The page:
Category Archives: Jordan Kurland

Treasure Island – A Look Back

The Treasure Island Music Festival debuted in 2007 and has since become a highlight of the West Coast music festival circuit. It is highly regarded for its star lineups and Bay Area vibe, as well as for its unique location: Treasure Island, a strangely polygonal island in wind-whipped San Francisco Bay.

Given its oddly regular shape, it is not surprising that Treasure Island is a man-made landform. Built in the late 1930s, it was constructed with quarried stone and dredged sand upon the shoals of neighboring Yerba Buena Island, which sits at the foot of the San Francisco-Oakland Bay Bridge.

Originally envisioned as supporting an airport, the island was built to host the magnificent “Magic City” of the Golden Gate International Exposition in 1939, with the aim of funding later development. Despite its elaborate preparations and the locals’ high hopes, the expo flopped.

The island became a naval base in 1941 and was officially seized from the City of San Francisco by the United States Navy shortly after the bombing of Pearl Harbor. After World War II and throughout the Cold War, Naval Station Treasure Island was home to an electronics school, a strategic air command radar station, and numerous other military facilities.

Beginning in the 1980s, several of the island’s structures opened up for use as settings and sound stages in filmmaking. Several popular films were shot in part on Treasure Island, including Indiana Jones and the Last Crusade, The Matrix, Flubber, and Bicentennial Man.

The naval station closed in 1997, but it was not until after several years of red tape, political maneuvering, and cleanup that the island finally began opening up for residential and commercial development. Beginning in 2011, a number of multi-decade plans have been officially approved. Much to the benefit of the Bay Area, development of Treasure Island is finally on the horizon, beginning in no small part with the Treasure Island Music Festival.

Indie Duo MS MR Looks Forward to Making More Music

images (1)New York-based alternative rock group MS MR enjoyed a busy 2013, with several popular releases and numerous tour stops. The duo’s recent success has marked them as rapidly rising stars in the world of indie pop.

Musicians Lizzy Plapinger and Max Hershenow released the video of their second single, “Fantasy,” early in the year, then watched the track’s March iTunes release easily hit single-of-the-week status. Their debut album, Secondhand Rapture, was released in May and quickly soared to the second spot on Billboard’s Heatseekers Albums chart. Since then, MS MR has been touring some of the highest-profile music festivals and venues in the world, from Australia’s Splendor in the Grass to Texas’ Austin City Limits.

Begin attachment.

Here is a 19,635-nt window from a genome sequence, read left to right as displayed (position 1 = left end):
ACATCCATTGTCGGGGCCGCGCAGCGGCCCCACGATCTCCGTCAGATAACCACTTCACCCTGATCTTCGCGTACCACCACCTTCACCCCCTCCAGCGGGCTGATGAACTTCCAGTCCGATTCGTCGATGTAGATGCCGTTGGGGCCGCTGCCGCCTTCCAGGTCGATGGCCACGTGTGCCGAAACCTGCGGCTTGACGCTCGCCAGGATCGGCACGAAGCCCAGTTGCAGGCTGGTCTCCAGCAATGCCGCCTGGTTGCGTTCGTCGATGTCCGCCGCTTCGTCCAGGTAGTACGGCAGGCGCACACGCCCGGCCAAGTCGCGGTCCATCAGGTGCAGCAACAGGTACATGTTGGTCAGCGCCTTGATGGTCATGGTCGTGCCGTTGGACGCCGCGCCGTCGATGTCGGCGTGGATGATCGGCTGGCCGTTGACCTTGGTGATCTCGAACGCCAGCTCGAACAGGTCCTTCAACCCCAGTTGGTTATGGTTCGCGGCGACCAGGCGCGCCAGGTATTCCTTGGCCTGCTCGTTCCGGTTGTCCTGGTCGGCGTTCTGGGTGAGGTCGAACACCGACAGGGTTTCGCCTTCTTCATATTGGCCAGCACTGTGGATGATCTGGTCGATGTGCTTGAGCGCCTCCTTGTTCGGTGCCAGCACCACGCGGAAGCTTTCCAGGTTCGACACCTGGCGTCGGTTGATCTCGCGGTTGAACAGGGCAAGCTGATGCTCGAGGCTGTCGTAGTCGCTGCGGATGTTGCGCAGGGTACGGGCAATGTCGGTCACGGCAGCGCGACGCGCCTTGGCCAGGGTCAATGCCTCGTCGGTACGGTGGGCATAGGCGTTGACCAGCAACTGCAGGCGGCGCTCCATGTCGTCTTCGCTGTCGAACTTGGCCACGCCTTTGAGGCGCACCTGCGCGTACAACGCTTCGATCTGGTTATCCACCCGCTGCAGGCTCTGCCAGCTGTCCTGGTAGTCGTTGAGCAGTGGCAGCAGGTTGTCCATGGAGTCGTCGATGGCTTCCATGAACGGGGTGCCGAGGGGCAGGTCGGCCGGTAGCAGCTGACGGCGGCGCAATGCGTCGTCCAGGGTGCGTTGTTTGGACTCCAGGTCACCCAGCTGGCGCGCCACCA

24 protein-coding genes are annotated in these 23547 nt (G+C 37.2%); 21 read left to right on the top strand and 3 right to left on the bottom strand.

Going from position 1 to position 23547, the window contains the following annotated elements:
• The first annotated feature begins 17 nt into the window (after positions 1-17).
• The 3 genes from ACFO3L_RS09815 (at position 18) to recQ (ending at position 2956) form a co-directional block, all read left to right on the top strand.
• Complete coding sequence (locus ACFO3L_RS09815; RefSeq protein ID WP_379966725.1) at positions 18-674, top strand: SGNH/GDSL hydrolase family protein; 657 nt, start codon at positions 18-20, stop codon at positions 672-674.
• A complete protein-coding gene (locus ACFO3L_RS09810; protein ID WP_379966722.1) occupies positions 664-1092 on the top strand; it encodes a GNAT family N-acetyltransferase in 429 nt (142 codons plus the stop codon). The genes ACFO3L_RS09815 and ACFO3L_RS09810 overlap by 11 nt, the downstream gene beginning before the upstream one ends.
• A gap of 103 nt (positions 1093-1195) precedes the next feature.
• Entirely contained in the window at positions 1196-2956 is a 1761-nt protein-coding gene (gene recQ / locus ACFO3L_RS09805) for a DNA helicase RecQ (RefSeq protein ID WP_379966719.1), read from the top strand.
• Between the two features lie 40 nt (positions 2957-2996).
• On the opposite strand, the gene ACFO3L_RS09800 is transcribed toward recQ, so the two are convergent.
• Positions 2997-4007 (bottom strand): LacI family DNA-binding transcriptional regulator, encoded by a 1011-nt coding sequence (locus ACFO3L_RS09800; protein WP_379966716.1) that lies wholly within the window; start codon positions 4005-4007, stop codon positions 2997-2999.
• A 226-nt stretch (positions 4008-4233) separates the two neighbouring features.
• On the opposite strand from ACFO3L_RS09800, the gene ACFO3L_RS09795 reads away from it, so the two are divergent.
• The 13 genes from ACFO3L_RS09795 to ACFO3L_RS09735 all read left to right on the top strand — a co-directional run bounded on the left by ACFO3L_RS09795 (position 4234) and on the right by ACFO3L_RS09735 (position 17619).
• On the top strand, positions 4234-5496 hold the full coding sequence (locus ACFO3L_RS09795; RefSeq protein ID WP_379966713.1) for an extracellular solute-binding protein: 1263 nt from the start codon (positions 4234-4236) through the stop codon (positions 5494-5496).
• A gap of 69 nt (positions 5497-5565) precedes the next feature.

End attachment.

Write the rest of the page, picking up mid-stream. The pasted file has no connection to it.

In an end-of-year interview with Elle magazine in December 2013, MS MR were asked about their views on recent directions in pop music. Both musicians agreed that the emergence of new, independent voices like Lorde, Haerts, Chvrches, and Haim marks a positive trend. Asked about plans for 2014, Hershenow resolved to focus on writing some new songs, something the duo didn’t have time to do amidst their busy tour and release schedule in 2013.

New Library of Congress Prizes Reward Innovation in Literacy

On the heels of an array of accolades over the past decade, San Francisco-based literacy organization 826 National won the American Prize in the first annual Library of Congress Literacy Awards in late 2013. The award, which includes a $50,000 grant, recognizes a successful project that effectively promotes literacy. Specifically, 826 operates a network of centers for underserved students in eight major cities throughout the United States. Programs include tutoring, writing workshops, publishing projects, and a wide range of other imaginative offerings intended to engage students.

The Library of Congress Literacy Awards also confers the International Award, for work that promotes literacy overseas. The first such honor, also in the amount of $50,000, went to PlanetRead in Mumbai, India. This program is especially notable for its innovative work in literacy instruction using subtitles on popular musical films and television programs.

The final and perhaps most prestigious honor among the Library of Congress Literacy Awards is the David M. Rubenstein Prize. This $150,000 award recognizes uniquely sustainable literacy efforts throughout the world. In its inaugural year, the honor went to Reach Out and Read in Boston, Massachusetts, an organization that integrates literacy into pediatric care, taking advantage of the many doctor visits in a child’s early life to promote reading education.